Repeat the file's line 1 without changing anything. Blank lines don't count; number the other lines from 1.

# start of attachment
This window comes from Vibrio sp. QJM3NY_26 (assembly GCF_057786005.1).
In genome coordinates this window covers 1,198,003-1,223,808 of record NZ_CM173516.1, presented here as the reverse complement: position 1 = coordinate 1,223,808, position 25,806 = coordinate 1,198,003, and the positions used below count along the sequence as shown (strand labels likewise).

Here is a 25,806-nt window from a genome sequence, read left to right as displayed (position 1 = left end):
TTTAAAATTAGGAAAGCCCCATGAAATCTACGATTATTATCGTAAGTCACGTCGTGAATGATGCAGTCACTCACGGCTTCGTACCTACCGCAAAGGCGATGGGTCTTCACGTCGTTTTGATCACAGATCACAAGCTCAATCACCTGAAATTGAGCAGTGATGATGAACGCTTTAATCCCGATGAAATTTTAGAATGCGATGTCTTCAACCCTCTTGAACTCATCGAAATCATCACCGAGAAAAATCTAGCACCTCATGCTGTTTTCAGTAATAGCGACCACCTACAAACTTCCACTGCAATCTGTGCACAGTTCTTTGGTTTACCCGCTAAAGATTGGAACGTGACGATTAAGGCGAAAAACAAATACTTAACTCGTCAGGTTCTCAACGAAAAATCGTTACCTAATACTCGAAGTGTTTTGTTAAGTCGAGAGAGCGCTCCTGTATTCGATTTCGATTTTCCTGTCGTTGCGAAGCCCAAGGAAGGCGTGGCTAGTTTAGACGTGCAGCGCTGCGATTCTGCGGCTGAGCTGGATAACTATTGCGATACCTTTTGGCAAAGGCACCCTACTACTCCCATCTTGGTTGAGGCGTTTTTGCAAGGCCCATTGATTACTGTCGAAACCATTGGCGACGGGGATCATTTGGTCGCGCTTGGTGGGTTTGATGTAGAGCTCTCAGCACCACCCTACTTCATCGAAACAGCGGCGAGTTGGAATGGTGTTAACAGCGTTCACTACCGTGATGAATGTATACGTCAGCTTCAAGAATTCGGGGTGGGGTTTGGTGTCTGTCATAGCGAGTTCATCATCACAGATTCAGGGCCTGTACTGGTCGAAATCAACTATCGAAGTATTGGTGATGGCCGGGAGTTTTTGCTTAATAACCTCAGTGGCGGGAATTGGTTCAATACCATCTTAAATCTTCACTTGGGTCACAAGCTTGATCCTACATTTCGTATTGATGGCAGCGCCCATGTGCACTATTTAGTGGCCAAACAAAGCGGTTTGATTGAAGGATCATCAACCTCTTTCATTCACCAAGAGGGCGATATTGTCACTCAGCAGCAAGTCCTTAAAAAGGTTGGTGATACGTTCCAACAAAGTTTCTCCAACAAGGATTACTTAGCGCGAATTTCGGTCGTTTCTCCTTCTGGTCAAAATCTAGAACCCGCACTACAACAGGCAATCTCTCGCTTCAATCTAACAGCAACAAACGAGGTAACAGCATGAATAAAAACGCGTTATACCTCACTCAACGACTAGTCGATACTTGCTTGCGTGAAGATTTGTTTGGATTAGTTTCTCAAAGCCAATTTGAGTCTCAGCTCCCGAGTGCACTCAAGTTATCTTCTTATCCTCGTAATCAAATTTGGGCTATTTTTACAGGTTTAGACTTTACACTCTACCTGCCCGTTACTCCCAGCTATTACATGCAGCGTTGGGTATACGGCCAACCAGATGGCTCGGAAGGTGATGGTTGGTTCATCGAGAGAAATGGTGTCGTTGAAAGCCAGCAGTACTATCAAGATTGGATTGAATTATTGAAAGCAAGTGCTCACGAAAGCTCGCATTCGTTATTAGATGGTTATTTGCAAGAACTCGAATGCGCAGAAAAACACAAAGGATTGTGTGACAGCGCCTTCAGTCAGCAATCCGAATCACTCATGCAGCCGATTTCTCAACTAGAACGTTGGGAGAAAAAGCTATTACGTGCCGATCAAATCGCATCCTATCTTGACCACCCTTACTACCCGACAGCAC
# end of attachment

This window comes from Vibrio sp. QJM3NY_26 (assembly GCF_057786005.1).